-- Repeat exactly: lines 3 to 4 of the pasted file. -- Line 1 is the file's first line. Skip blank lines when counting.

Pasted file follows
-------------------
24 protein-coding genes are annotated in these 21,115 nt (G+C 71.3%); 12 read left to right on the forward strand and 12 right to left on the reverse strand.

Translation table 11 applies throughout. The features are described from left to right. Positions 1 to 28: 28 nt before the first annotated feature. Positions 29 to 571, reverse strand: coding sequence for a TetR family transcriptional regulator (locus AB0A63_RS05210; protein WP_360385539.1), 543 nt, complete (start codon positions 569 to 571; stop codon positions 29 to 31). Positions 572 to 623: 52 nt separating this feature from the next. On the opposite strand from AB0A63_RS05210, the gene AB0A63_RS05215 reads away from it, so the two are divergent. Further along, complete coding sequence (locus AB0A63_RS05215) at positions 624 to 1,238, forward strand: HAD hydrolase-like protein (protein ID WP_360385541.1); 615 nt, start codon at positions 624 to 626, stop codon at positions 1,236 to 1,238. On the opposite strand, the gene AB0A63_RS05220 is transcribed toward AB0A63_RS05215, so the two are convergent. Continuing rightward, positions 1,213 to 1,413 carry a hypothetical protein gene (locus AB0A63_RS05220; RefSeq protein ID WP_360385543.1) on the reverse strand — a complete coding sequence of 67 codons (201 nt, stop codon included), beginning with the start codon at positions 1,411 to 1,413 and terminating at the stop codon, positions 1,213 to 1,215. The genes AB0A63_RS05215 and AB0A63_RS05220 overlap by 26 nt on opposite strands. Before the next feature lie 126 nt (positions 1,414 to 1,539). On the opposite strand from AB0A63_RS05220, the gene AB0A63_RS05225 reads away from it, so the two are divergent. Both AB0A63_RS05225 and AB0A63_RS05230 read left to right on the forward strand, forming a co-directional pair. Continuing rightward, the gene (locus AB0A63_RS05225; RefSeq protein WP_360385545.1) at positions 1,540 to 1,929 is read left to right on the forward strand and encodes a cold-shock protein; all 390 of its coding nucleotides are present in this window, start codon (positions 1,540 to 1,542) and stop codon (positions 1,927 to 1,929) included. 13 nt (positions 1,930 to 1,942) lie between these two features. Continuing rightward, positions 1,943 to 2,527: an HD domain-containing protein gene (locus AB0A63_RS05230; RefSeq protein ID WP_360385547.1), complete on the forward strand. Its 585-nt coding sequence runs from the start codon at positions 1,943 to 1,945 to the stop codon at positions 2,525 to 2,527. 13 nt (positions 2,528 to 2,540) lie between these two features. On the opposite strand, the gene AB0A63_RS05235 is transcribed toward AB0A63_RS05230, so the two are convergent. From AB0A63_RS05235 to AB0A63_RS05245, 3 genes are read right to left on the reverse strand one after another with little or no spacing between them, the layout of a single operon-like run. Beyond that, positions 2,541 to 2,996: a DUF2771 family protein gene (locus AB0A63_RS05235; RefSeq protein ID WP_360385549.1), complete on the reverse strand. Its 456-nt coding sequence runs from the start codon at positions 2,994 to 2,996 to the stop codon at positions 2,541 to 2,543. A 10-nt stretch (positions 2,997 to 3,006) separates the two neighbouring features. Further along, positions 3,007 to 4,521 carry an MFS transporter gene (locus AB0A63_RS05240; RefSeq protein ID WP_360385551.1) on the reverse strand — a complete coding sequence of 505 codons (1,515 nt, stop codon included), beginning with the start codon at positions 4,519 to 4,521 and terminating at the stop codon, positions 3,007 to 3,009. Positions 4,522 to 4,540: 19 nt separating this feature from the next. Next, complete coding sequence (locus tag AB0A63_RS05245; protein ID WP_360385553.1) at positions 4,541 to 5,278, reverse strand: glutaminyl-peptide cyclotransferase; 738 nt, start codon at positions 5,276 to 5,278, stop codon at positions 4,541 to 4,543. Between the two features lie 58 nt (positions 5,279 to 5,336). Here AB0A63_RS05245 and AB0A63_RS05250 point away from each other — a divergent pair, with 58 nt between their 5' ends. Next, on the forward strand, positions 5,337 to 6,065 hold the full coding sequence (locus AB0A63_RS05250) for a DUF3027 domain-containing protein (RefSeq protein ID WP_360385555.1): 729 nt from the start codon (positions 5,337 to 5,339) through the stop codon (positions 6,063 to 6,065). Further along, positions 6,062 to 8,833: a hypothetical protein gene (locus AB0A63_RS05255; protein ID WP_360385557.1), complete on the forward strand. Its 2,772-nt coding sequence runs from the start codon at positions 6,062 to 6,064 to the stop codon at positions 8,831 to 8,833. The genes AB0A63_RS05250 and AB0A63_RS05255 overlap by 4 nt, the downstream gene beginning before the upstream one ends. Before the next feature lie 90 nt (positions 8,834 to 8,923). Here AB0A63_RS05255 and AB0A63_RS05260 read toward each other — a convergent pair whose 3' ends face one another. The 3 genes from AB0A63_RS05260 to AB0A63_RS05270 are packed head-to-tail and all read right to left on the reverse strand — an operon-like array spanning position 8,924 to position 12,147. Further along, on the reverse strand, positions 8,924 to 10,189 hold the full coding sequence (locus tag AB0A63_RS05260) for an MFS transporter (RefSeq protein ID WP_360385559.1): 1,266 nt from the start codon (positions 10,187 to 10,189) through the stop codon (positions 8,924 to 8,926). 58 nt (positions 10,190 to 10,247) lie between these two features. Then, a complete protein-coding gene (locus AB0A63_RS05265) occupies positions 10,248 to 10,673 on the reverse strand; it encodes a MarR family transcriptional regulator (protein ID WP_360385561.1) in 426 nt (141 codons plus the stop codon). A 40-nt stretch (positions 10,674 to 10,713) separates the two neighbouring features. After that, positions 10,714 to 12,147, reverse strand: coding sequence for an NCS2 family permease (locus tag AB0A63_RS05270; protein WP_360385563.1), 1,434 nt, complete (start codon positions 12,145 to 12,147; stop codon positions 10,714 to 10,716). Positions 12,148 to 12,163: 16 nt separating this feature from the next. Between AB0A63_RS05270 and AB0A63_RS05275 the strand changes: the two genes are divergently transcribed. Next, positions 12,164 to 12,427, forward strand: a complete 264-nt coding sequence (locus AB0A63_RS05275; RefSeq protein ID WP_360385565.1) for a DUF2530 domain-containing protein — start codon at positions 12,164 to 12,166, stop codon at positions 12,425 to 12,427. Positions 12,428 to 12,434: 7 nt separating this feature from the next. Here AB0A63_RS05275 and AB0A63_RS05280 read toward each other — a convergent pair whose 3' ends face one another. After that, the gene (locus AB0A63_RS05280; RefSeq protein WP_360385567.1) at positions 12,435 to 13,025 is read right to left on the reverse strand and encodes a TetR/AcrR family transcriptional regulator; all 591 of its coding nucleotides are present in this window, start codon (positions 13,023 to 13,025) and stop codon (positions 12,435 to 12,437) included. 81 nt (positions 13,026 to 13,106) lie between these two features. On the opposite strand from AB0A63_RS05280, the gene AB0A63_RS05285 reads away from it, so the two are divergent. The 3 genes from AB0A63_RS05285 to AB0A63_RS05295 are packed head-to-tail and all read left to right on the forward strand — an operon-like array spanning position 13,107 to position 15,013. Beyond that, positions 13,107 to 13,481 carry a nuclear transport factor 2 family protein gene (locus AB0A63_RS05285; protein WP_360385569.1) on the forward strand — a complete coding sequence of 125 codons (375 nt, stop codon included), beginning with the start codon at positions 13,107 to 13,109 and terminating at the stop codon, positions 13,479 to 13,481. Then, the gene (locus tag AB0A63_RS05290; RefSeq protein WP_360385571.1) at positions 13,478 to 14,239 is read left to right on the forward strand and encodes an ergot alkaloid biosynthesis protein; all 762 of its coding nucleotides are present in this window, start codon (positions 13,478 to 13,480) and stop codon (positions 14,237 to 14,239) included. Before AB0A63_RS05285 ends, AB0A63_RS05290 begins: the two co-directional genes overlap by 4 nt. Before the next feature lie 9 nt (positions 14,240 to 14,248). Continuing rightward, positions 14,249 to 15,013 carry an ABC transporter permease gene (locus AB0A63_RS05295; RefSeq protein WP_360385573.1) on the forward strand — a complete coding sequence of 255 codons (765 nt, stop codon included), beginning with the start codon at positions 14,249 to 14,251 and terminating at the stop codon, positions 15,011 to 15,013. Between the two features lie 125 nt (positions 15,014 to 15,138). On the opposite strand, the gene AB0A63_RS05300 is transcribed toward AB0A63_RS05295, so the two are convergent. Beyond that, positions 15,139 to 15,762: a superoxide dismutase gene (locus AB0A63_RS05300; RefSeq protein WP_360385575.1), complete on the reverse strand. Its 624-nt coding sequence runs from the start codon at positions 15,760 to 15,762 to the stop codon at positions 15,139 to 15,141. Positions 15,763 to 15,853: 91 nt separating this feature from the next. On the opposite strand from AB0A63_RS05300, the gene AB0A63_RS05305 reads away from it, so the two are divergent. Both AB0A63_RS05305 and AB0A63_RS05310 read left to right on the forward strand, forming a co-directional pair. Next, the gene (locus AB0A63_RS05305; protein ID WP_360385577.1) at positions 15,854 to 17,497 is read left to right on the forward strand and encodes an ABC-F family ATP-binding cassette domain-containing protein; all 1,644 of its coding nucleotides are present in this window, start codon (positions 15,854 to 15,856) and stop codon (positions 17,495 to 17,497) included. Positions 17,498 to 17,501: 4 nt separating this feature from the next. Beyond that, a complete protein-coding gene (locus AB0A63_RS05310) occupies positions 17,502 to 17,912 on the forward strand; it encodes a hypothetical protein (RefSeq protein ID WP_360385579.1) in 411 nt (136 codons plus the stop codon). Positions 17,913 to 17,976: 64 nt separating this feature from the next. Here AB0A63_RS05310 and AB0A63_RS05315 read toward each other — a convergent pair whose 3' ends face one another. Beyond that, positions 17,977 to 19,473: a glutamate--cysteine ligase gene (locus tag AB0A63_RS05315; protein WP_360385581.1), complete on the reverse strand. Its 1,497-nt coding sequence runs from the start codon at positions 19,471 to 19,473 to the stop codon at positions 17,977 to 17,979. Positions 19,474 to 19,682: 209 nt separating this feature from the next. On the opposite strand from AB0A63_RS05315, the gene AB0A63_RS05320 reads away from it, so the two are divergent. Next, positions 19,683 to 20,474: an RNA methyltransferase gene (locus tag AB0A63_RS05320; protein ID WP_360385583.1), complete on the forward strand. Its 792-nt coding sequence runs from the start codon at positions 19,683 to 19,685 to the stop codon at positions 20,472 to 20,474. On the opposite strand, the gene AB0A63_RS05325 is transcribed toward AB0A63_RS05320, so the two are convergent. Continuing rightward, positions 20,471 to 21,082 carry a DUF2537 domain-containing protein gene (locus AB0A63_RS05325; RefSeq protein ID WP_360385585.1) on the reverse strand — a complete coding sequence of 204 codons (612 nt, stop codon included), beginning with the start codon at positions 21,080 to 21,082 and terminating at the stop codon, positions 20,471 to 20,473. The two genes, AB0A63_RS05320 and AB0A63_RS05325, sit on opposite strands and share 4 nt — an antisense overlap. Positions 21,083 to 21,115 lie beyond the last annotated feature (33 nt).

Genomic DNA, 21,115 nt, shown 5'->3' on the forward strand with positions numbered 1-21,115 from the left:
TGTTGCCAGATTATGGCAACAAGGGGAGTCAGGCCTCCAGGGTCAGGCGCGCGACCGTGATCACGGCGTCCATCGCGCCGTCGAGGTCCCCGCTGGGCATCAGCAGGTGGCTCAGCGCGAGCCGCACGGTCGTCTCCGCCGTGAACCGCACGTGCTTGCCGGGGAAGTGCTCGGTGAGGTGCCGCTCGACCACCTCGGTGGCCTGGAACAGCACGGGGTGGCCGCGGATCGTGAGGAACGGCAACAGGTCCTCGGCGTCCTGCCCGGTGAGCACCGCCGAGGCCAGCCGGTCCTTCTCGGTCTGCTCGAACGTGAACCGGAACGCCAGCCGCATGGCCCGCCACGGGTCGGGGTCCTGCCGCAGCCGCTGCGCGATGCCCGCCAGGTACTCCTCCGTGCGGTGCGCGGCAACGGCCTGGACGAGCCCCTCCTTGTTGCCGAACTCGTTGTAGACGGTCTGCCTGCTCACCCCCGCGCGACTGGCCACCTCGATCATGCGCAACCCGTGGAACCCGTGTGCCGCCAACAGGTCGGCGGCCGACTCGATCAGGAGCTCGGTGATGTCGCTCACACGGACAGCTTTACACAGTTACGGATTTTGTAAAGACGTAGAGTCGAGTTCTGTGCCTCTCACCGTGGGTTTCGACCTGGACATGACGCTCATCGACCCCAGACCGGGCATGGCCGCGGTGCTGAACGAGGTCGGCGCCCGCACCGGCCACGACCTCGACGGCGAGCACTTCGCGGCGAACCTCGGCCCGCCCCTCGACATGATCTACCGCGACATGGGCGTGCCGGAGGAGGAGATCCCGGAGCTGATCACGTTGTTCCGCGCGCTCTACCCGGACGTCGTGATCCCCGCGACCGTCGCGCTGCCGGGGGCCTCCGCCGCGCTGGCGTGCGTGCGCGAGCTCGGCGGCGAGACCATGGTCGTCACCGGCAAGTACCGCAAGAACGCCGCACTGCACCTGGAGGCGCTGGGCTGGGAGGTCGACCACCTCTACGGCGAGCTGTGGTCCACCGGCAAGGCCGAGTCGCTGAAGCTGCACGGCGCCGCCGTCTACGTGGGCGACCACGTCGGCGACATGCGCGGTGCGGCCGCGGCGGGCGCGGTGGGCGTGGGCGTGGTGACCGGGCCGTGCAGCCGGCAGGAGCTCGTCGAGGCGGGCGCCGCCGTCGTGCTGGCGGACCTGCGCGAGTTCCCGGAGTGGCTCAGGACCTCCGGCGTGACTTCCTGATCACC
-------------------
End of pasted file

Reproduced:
Genomic DNA, 21,115 nt, shown 5'->3' on the forward strand with positions numbered 1-21,115 from the left:
TGTTGCCAGATTATGGCAACAAGGGGAGTCAGGCCTCCAGGGTCAGGCGCGCGACCGTGATCACGGCGTCCATCGCGCCGTCGAGGTCCCCGCTGGGCATCAGCAGGTGGCTCAGCGCGAGCCGCACGGTCGTCTCCGCCGTGAACCGCACGTGCTTGCCGGGGAAGTGCTCGGTGAGGTGCCGCTCGACCACCTCGGTGGCCTGGAACAGCACGGGGTGGCCGCGGATCGTGAGGAACGGCAACAGGTCCTCGGCGTCCTGCCCGGTGAGCACCGCCGAGGCCAGCCGGTCCTTCTCGGTCTGCTCGAACGTGAACCGGAACGCCAGCCGCATGGCCCGCCACGGGTCGGGGTCCTGCCGCAGCCGCTGCGCGATGCCCGCCAGGTACTCCTCCGTGCGGTGCGCGGCAACGGCCTGGACGAGCCCCTCCTTGTTGCCGAACTCGTTGTAGACGGTCTGCCTGCTCACCCCCGCGCGACTGGCCACCTCGATCATGCGCAACCCGTGGAACCCGTGTGCCGCCAACAGGTCGGCGGCCGACTCGATCAGGAGCTCGGTGATGTCGCTCACACGGACAGCTTTACACAGTTACGGATTTTGTAAAGACGTAGAGTCGAGTTCTGTGCCTCTCACCGTGGGTTTCGACCTGGACATGACGCTCATCGACCCCAGACCGGGCATGGCCGCGGTGCTGAACGAGGTCGGCGCCCGCACCGGCCACGACCTCGACGGCGAGCACTTCGCGGCGAACCTCGGCCCGCCCCTCGACATGATCTACCGCGACATGGGCGTGCCGGAGGAGGAGATCCCGGAGCTGATCACGTTGTTCCGCGCGCTCTACCCGGACGTCGTGATCCCCGCGACCGTCGCGCTGCCGGGGGCCTCCGCCGCGCTGGCGTGCGTGCGCGAGCTCGGCGGCGAGACCATGGTCGTCACCGGCAAGTACCGCAAGAACGCCGCACTGCACCTGGAGGCGCTGGGCTGGGAGGTCGACCACCTCTACGGCGAGCTGTGGTCCACCGGCAAGGCCGAGTCGCTGAAGCTGCACGGCGCCGCCGTCTACGTGGGCGACCACGTCGGCGACATGCGCGGTGCGGCCGCGGCGGGCGCGGTGGGCGTGGGCGTGGTGACCGGGCCGTGCAGCCGGCAGGAGCTCGTCGAGGCGGGCGCCGCCGTCGTGCTGGCGGACCTGCGCGAGTTCCCGGAGTGGCTCAGGACCTCCGGCGTGACTTCCTGATCACC